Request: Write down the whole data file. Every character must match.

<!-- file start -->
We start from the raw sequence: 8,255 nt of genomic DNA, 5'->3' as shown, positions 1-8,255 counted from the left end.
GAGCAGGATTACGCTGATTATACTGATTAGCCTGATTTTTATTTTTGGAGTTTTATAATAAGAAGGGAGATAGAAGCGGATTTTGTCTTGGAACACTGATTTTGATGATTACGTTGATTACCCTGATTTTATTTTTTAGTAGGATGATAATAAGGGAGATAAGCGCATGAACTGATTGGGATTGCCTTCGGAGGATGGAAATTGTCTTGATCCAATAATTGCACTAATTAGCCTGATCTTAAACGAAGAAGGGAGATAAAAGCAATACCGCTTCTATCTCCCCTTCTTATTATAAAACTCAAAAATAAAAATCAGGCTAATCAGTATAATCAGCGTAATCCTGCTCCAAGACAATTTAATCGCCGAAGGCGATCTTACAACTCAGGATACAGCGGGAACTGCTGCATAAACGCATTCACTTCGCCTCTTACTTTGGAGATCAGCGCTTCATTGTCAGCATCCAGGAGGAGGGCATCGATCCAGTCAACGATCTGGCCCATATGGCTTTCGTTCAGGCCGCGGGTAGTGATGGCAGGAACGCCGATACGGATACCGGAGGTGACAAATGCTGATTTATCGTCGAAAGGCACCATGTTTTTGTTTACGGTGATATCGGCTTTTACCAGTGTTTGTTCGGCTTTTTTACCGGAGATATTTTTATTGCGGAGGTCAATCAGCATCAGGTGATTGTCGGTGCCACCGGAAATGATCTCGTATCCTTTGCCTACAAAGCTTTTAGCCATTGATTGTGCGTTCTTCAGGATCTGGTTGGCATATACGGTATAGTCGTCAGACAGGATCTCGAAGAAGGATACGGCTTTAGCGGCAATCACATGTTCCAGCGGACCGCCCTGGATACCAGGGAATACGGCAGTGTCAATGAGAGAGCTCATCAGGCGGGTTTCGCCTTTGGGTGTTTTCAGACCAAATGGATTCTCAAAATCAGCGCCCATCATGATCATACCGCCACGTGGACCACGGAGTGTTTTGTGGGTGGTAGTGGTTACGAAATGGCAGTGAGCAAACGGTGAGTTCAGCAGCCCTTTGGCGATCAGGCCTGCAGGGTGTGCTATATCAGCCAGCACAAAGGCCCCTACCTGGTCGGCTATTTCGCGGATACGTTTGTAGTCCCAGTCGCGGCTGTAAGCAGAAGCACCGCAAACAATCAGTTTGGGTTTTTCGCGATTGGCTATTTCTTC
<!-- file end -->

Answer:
We start from the raw sequence: 8,255 nt of genomic DNA, 5'->3' as shown, positions 1-8,255 counted from the left end.
GAGCAGGATTACGCTGATTATACTGATTAGCCTGATTTTTATTTTTGGAGTTTTATAATAAGAAGGGAGATAGAAGCGGATTTTGTCTTGGAACACTGATTTTGATGATTACGTTGATTACCCTGATTTTATTTTTTAGTAGGATGATAATAAGGGAGATAAGCGCATGAACTGATTGGGATTGCCTTCGGAGGATGGAAATTGTCTTGATCCAATAATTGCACTAATTAGCCTGATCTTAAACGAAGAAGGGAGATAAAAGCAATACCGCTTCTATCTCCCCTTCTTATTATAAAACTCAAAAATAAAAATCAGGCTAATCAGTATAATCAGCGTAATCCTGCTCCAAGACAATTTAATCGCCGAAGGCGATCTTACAACTCAGGATACAGCGGGAACTGCTGCATAAACGCATTCACTTCGCCTCTTACTTTGGAGATCAGCGCTTCATTGTCAGCATCCAGGAGGAGGGCATCGATCCAGTCAACGATCTGGCCCATATGGCTTTCGTTCAGGCCGCGGGTAGTGATGGCAGGAACGCCGATACGGATACCGGAGGTGACAAATGCTGATTTATCGTCGAAAGGCACCATGTTTTTGTTTACGGTGATATCGGCTTTTACCAGTGTTTGTTCGGCTTTTTTACCGGAGATATTTTTATTGCGGAGGTCAATCAGCATCAGGTGATTGTCGGTGCCACCGGAAATGATCTCGTATCCTTTGCCTACAAAGCTTTTAGCCATTGATTGTGCGTTCTTCAGGATCTGGTTGGCATATACGGTATAGTCGTCAGACAGGATCTCGAAGAAGGATACGGCTTTAGCGGCAATCACATGTTCCAGCGGACCGCCCTGGATACCAGGGAATACGGCAGTGTCAATGAGAGAGCTCATCAGGCGGGTTTCGCCTTTGGGTGTTTTCAGACCAAATGGATTCTCAAAATCAGCGCCCATCATGATCATACCGCCACGTGGACCACGGAGTGTTTTGTGGGTGGTAGTGGTTACGAAATGGCAGTGAGCAAACGGTGAGTTCAGCAGCCCTTTGGCGATCAGGCCTGCAGGGTGTGCTATATCAGCCAGCACAAAGGCCCCTACCTGGTCGGCTATTTCGCGGATACGTTTGTAGTCCCAGTCGCGGCTGTAAGCAGAAGCACCGCAAACAATCAGTTTGGGTTTTTCGCGATTGGCTATTTCTTC